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Ban of AK-47 stirs booming US sales

Restrictions may stimulate more guns in hands

– Thirty-six hours after the Obama administration banned importation of the classic brand of AK-47 assault rifles as part of sanctions against Russia, a Maryland dealer specializing in the weapon took stock of its inventory.

There was nothing left.

Laboring almost nonstop, workers at Atlantic Firearms in Bishopville, a Worcester County community on the Eastern Shore, had shipped hundreds of Russian-made AK-47s – an assault rifle prized by both consumers and despots – as buyers wiped out gun dealers’ inventories around the country. The frenzy was brought on, in part, by a suspicion among some gun owners that the Russia-Ukraine conflict was a back-door excuse to ban guns many Democrats don’t like. “The gun community moved very, very quickly,” said Blaine Bunting, president of Atlantic Firearms. “I don’t see this ban going away.”

The AK-47 buying frenzy presents yet another example of the paradoxical consequence of trying to limit gun sales: booming demand. During the debate over the measure commonly called the Brady Bill in the 1990s, gun purchases skyrocketed. When the Democrats took control of Congress in 2006, sales soared again. When President Barack Obama tried to pass sweeping gun control laws after the 2012 Sandy Hook School shooting, some dealers sold out of ammunition.

“The great irony here is that the threat of regulation has the perverse effect of stimulating sales, and not just by a little,” said Philip Cook, a Duke University gun researcher and author of “The Gun Debate: What Everyone Needs to Know.” “The numbers are impressive. You have millions of extra sales.”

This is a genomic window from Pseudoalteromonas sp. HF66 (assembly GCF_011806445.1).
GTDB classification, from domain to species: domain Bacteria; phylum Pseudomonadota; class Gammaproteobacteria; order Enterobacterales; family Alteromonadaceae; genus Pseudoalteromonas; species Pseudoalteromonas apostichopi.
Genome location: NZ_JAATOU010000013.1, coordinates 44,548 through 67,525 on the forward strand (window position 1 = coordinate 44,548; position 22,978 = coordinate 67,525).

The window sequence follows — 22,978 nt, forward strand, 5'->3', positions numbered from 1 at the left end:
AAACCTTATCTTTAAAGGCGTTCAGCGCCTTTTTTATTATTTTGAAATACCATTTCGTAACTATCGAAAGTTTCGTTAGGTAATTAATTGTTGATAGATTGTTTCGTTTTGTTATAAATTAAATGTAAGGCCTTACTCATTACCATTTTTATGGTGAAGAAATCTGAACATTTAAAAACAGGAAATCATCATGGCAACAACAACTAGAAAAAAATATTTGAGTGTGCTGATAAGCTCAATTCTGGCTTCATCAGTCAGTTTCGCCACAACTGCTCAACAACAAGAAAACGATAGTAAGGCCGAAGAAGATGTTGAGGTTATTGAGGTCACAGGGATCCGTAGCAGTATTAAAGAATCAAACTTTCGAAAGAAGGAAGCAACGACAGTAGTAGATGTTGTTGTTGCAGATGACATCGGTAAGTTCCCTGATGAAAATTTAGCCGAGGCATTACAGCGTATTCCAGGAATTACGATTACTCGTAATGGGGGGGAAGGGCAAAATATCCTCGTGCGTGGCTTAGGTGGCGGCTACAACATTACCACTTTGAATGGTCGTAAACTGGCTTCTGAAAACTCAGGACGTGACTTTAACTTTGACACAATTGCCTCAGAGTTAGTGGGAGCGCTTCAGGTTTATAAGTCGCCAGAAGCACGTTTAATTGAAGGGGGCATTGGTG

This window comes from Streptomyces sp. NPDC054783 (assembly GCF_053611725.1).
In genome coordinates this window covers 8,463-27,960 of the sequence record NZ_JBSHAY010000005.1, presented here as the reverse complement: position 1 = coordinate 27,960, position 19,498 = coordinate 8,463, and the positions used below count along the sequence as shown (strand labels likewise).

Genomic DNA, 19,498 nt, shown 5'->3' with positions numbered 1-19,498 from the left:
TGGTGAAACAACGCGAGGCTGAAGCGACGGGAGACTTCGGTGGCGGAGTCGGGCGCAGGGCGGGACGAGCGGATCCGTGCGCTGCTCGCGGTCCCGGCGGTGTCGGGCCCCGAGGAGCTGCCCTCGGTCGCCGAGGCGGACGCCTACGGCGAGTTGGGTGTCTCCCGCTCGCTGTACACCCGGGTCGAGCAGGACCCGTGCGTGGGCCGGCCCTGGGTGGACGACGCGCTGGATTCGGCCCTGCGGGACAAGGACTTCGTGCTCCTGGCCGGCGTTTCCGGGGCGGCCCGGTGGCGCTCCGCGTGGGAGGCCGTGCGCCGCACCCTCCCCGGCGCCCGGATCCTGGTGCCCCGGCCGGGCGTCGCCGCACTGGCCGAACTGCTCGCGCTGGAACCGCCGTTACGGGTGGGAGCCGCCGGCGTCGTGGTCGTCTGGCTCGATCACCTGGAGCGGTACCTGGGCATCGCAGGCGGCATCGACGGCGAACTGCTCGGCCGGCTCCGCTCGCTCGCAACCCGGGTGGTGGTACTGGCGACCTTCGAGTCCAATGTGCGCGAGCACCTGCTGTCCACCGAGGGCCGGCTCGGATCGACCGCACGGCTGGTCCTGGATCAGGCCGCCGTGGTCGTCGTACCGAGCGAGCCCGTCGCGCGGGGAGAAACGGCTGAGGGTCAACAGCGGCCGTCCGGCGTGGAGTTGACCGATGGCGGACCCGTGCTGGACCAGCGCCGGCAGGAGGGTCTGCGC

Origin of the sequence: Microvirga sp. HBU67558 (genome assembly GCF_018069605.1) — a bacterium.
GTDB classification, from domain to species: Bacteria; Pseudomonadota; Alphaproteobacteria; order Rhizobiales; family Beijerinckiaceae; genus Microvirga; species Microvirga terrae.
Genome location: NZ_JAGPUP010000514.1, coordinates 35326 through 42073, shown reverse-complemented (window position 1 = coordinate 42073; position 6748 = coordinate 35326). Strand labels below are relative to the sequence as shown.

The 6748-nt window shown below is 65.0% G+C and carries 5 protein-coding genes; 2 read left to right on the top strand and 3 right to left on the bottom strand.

For gun dealers, the threat of increased regulations is frequently seen as a form of economic stimulus. But the surge in sales troubles advocates of gun control, who fear some buyers will flip their purchases in private sales at gun shows or through online auction sites, where background checks aren’t required.

“This has for decades worried people on my end of the business,” said Stephen Teret, a public health expert at Johns Hopkins University who studies firearms. “This is a way for guns to move from the licit to illicit markets.”

Gun control advocates struggle with the unintended consequences of restricting or banning weapons. “It might mean a sudden increase of guns in the hands of people who didn’t have those guns before,” Teret said, “but you may want to accept that short-term problem for a long-term gain by banning a high-powered gun.”

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